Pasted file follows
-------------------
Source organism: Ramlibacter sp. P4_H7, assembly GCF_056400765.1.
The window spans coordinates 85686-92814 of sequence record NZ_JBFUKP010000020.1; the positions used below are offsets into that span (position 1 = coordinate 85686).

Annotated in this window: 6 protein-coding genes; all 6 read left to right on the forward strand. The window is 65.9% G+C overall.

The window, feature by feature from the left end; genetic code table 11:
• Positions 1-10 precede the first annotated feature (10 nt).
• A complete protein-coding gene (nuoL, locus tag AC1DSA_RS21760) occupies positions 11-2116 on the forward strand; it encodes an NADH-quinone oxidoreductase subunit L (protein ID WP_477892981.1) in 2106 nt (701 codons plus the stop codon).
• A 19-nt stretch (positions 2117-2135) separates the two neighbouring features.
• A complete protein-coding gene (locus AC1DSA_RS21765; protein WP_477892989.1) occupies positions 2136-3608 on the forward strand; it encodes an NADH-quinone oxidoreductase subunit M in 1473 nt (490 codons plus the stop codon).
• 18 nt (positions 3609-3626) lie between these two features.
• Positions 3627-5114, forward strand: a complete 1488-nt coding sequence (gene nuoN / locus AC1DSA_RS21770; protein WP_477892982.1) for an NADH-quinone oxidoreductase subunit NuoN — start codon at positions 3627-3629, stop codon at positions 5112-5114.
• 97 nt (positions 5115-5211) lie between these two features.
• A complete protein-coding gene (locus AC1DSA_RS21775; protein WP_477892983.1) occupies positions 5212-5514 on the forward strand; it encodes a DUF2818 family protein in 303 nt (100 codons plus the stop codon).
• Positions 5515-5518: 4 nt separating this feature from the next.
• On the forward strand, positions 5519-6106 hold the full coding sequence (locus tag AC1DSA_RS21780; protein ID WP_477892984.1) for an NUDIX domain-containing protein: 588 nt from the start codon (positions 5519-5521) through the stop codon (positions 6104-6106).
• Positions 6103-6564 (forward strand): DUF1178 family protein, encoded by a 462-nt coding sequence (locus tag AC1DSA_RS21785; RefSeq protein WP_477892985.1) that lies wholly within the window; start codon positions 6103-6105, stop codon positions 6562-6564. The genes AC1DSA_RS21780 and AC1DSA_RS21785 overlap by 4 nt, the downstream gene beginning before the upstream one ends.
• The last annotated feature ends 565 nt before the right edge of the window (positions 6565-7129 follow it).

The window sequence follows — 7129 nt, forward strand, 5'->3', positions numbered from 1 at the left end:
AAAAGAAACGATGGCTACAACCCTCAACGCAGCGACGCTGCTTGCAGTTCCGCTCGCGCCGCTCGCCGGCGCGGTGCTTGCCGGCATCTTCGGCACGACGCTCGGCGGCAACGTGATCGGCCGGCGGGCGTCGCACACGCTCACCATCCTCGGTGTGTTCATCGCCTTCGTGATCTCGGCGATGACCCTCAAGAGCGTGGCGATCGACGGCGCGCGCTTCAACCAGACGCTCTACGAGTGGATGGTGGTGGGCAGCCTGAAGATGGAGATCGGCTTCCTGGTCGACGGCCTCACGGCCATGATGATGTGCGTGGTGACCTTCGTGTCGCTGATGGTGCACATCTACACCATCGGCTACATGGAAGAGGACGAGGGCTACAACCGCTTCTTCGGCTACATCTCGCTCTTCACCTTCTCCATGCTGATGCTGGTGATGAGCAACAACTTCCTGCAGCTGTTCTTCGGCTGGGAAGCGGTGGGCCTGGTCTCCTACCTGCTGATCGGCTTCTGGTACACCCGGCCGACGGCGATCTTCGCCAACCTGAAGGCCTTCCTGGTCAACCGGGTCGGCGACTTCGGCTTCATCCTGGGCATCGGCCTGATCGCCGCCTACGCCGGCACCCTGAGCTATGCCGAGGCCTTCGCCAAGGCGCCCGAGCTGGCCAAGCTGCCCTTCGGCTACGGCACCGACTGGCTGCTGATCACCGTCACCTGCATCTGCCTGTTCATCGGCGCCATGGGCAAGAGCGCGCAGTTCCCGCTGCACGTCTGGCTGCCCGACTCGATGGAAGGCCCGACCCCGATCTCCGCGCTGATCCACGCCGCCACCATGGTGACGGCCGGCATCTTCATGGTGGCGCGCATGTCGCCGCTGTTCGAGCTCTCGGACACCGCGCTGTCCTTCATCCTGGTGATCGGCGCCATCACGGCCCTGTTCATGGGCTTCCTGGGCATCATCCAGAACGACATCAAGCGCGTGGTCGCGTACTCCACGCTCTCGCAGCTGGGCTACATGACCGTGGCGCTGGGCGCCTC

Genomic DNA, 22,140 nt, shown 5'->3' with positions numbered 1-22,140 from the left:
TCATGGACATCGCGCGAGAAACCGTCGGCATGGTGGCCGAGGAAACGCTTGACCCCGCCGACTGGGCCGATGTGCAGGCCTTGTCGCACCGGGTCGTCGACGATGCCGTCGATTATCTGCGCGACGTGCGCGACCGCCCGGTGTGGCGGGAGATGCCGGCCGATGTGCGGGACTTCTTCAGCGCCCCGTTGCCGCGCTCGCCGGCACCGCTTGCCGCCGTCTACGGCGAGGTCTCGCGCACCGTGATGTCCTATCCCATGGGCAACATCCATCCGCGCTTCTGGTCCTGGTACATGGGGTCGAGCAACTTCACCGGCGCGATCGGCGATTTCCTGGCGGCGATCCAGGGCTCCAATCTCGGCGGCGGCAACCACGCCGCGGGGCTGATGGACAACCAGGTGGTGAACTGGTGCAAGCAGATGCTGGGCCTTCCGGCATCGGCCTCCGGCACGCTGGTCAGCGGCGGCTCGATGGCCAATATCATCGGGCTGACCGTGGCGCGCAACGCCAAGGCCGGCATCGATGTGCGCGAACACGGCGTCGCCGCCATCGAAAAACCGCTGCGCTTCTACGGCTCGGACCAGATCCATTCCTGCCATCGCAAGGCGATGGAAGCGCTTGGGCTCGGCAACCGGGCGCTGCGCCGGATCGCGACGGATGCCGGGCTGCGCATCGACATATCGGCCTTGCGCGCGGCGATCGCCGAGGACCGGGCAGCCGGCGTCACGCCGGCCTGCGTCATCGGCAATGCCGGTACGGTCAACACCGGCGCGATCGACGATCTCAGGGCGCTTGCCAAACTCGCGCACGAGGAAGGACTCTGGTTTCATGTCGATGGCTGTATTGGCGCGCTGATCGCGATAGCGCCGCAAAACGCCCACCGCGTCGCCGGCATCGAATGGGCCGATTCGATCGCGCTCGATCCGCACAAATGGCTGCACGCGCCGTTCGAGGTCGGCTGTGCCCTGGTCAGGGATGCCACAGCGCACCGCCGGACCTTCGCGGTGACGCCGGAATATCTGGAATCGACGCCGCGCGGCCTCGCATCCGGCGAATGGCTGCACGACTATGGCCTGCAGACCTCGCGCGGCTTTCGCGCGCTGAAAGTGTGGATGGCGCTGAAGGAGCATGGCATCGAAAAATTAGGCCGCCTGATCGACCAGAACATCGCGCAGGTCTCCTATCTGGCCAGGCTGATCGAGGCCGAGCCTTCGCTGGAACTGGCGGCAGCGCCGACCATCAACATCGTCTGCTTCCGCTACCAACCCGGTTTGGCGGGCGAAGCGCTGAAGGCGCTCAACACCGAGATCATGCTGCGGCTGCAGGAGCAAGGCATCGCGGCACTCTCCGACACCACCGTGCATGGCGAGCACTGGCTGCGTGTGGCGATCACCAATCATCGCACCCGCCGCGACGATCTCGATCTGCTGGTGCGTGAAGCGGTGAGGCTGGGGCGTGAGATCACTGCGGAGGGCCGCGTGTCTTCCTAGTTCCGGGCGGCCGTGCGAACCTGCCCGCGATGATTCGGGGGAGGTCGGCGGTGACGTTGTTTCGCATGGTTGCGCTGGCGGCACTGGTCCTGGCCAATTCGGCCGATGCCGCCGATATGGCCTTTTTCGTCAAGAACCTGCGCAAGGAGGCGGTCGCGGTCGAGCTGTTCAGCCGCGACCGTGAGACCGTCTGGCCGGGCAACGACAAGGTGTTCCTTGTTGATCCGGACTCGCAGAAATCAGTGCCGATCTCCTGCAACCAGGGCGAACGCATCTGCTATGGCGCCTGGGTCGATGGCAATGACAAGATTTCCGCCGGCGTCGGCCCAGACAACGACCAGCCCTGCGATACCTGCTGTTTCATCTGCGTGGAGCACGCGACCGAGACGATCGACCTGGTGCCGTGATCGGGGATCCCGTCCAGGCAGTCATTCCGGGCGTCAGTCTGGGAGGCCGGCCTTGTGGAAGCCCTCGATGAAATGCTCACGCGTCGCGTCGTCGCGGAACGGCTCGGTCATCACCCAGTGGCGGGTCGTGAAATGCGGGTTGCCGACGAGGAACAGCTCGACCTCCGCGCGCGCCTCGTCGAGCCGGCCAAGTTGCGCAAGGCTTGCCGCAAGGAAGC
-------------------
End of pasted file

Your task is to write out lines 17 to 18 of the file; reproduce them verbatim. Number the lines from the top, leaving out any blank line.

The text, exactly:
The window sequence follows — 7129 nt, forward strand, 5'->3', positions numbered from 1 at the left end:
AAAAGAAACGATGGCTACAACCCTCAACGCAGCGACGCTGCTTGCAGTTCCGCTCGCGCCGCTCGCCGGCGCGGTGCTTGCCGGCATCTTCGGCACGACGCTCGGCGGCAACGTGATCGGCCGGCGGGCGTCGCACACGCTCACCATCCTCGGTGTGTTCATCGCCTTCGTGATCTCGGCGATGACCCTCAAGAGCGTGGCGATCGACGGCGCGCGCTTCAACCAGACGCTCTACGAGTGGATGGTGGTGGGCAGCCTGAAGATGGAGATCGGCTTCCTGGTCGACGGCCTCACGGCCATGATGATGTGCGTGGTGACCTTCGTGTCGCTGATGGTGCACATCTACACCATCGGCTACATGGAAGAGGACGAGGGCTACAACCGCTTCTTCGGCTACATCTCGCTCTTCACCTTCTCCATGCTGATGCTGGTGATGAGCAACAACTTCCTGCAGCTGTTCTTCGGCTGGGAAGCGGTGGGCCTGGTCTCCTACCTGCTGATCGGCTTCTGGTACACCCGGCCGACGGCGATCTTCGCCAACCTGAAGGCCTTCCTGGTCAACCGGGTCGGCGACTTCGGCTTCATCCTGGGCATCGGCCTGATCGCCGCCTACGCCGGCACCCTGAGCTATGCCGAGGCCTTCGCCAAGGCGCCCGAGCTGGCCAAGCTGCCCTTCGGCTACGGCACCGACTGGCTGCTGATCACCGTCACCTGCATCTGCCTGTTCATCGGCGCCATGGGCAAGAGCGCGCAGTTCCCGCTGCACGTCTGGCTGCCCGACTCGATGGAAGGCCCGACCCCGATCTCCGCGCTGATCCACGCCGCCACCATGGTGACGGCCGGCATCTTCATGGTGGCGCGCATGTCGCCGCTGTTCGAGCTCTCGGACACCGCGCTGTCCTTCATCCTGGTGATCGGCGCCATCACGGCCCTGTTCATGGGCTTCCTGGGCATCATCCAGAACGACATCAAGCGCGTGGTCGCGTACTCCACGCTCTCGCAGCTGGGCTACATGACCGTGGCGCTGGGCGCCTC